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By Martin Kuebler
Pulses, a broad category of edible seeds that includes pantry staples like lentils, beans, peas and chickpeas, are one of the world's most important food crops.
This underrated legume has featured heavily in diets around the world for thousands of years. Pulses are the main source of protein for people who don't eat meat — whether by choice or by circumstance — they're good for the environment, nutritious and tasty.
Environmentally Friendly Meat Alternative
Changing our diet, and how we produce what we eat, can have a huge and positive impact on the planet.
A recent key report on food and biodiversity loss linked global eating habits to around 30% of human-made emissions in terms of energy and fertilizer, making them a "key driver of climate change." It also highlighted the devastating impact of our food production on nature.
A big part of the problem is meat and other animal products. Though it might be a good source of protein, meat is terrible for the environment. Getting a kilogram of beef to your kitchen emits as much as 60 kilograms (130 pounds) of CO2-equivalent, according to a 2018 study published in Science. And with the world population set to surpass 10 billion in a little over 30 years, increasing demand for food — especially meat and monocrops like wheat, corn and soybeans — will further stress the climate, limited natural resources and biodiversity.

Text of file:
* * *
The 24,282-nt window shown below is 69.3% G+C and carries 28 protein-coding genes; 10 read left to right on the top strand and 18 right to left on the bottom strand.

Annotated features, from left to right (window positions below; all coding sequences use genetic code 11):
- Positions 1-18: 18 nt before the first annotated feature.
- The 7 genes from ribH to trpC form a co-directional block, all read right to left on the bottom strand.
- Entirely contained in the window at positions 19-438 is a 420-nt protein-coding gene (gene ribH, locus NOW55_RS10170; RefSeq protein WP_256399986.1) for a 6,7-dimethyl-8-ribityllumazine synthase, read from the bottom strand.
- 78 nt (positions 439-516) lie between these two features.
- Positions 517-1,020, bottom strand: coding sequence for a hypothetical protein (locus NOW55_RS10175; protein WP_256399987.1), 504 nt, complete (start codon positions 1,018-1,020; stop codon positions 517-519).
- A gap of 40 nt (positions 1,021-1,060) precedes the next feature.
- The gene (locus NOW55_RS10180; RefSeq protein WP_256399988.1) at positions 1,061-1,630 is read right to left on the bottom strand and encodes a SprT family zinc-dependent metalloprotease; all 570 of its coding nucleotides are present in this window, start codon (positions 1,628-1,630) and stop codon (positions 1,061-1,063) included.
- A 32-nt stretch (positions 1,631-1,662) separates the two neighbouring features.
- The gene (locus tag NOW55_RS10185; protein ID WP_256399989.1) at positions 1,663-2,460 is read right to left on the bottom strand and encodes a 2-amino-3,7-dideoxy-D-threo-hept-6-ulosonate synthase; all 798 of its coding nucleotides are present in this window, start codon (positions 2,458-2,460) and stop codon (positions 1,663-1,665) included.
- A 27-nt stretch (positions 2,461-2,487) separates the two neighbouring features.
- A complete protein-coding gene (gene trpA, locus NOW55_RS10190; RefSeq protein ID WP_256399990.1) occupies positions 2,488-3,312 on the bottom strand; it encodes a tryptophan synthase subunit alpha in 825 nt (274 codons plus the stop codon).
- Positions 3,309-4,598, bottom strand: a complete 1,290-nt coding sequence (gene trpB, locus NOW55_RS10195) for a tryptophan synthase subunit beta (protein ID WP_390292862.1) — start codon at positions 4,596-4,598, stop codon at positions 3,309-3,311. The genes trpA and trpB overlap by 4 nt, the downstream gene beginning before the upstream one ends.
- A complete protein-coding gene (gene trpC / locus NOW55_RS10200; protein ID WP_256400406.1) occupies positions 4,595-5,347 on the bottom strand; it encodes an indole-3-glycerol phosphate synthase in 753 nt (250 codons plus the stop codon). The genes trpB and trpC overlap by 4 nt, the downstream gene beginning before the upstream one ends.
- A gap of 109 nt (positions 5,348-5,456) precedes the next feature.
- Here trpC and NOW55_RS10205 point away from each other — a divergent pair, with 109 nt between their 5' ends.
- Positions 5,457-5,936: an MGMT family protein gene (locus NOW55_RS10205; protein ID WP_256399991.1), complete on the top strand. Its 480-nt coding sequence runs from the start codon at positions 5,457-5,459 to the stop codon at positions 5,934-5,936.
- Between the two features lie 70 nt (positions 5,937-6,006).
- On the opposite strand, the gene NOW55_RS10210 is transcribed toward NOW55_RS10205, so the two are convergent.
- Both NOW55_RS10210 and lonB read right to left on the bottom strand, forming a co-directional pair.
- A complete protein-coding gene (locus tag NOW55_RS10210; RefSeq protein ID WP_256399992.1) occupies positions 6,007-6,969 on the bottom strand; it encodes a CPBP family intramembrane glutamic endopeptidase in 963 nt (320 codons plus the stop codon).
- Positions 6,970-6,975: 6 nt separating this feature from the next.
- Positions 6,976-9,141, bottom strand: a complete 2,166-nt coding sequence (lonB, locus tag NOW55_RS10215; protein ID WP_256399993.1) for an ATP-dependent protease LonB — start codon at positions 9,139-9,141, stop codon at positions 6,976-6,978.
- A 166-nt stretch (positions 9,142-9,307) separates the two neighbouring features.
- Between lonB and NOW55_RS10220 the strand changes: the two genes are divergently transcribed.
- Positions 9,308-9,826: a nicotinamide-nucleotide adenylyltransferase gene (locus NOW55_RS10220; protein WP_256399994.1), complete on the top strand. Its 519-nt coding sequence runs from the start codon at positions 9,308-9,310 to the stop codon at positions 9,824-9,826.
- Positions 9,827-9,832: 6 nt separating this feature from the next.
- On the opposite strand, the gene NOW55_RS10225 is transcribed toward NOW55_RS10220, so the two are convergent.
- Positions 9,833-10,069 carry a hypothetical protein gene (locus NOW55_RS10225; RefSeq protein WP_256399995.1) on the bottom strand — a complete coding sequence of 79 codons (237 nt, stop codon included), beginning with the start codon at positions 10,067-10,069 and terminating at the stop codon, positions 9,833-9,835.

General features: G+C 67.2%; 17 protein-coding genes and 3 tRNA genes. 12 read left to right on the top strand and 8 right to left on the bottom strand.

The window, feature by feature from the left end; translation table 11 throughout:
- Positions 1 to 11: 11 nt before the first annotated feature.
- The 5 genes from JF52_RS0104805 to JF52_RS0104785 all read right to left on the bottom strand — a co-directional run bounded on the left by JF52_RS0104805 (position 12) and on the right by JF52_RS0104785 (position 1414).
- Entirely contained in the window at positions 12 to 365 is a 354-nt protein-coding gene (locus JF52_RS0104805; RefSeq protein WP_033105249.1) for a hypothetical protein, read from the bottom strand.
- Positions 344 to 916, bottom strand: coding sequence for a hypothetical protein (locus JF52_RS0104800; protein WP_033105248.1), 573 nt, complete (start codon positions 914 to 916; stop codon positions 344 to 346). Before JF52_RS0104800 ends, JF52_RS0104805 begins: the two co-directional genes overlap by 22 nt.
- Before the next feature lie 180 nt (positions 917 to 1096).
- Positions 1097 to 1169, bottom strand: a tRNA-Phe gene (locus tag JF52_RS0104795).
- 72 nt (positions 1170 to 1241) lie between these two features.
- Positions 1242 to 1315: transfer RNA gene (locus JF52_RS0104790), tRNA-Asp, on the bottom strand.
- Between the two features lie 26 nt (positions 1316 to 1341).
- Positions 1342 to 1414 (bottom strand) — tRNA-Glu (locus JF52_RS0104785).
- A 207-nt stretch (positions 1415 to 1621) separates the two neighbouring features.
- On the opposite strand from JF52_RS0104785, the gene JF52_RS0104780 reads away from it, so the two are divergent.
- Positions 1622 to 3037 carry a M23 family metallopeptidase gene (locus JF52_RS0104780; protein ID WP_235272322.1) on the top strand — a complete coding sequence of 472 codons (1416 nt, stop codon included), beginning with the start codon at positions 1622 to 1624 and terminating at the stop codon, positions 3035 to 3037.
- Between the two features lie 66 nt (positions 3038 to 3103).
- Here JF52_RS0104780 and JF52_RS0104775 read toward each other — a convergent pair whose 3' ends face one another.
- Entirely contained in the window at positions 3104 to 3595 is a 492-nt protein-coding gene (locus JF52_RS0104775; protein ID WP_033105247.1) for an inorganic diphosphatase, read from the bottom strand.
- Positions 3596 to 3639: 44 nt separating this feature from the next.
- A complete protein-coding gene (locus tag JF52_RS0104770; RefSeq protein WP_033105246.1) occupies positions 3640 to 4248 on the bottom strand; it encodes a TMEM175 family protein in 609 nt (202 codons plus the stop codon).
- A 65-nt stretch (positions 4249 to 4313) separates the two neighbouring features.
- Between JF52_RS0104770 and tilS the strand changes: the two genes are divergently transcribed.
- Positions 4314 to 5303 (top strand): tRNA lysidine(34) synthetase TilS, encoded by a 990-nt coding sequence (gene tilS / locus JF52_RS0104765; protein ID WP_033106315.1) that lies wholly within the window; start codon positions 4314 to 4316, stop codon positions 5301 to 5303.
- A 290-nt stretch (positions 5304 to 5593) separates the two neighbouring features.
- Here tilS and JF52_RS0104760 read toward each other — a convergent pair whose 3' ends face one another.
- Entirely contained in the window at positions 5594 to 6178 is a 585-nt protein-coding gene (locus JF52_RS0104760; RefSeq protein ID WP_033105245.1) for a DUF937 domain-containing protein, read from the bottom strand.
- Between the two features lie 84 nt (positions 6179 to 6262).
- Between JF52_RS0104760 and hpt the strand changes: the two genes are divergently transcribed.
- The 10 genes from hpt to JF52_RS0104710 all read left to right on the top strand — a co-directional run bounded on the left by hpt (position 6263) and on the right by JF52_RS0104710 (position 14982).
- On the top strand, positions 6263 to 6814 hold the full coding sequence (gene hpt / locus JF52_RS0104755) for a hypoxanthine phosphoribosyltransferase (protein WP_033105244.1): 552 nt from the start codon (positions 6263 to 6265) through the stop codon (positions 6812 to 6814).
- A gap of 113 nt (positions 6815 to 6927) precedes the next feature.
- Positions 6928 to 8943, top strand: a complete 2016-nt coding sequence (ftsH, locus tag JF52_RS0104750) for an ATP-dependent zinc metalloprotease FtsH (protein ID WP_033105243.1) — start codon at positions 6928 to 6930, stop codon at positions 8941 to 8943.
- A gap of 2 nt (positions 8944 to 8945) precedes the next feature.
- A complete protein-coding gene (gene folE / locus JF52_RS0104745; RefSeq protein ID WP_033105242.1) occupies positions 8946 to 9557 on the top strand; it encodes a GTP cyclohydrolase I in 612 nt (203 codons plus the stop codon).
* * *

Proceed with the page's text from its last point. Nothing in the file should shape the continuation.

Pulses like peas and lentils, however, produce some 0.9 kg of CO2-equivalent for every kilo grown. And they provide a far higher protein yield per square kilometer than a herd of cattle or flock of chickens, meaning existing farmland can be used more efficiently and untouched forests can be spared.
The World Health Organization (WHO) has promoted pulses as "a good alternative to meat," pointing out that they "can play a key role in future healthy and sustainable diets." In recent years, calls from environmental groups for people in the Western world to drastically reduce their meat consumption, has inspired a growing trend toward vegetarian and vegan diets.
In a September analysis, climate data provider Carbon Brief said "a global switch to veganism would deliver the largest emissions savings out of any dietary shift," preventing some 8 billion metric tons of CO2 emissions annually by 2050. Current food production is responsible for around 13.7 billion tons per year.
"It is now becoming clear that a plant-based diet is not just a crock," said Christina Ledermann, head of the German advocacy group Humans for Animal Rights. "The future of nutrition is plant-based, or there is no future."
Pulses Enrich Soils, Save Water
Pulse crops are very efficient when it comes to capturing existing carbon from the air and storing it in the soil. One analysis suggested that legumes can store 30% more carbon than other plant species due to their ability to fix nitrogen in the soil via root nodules.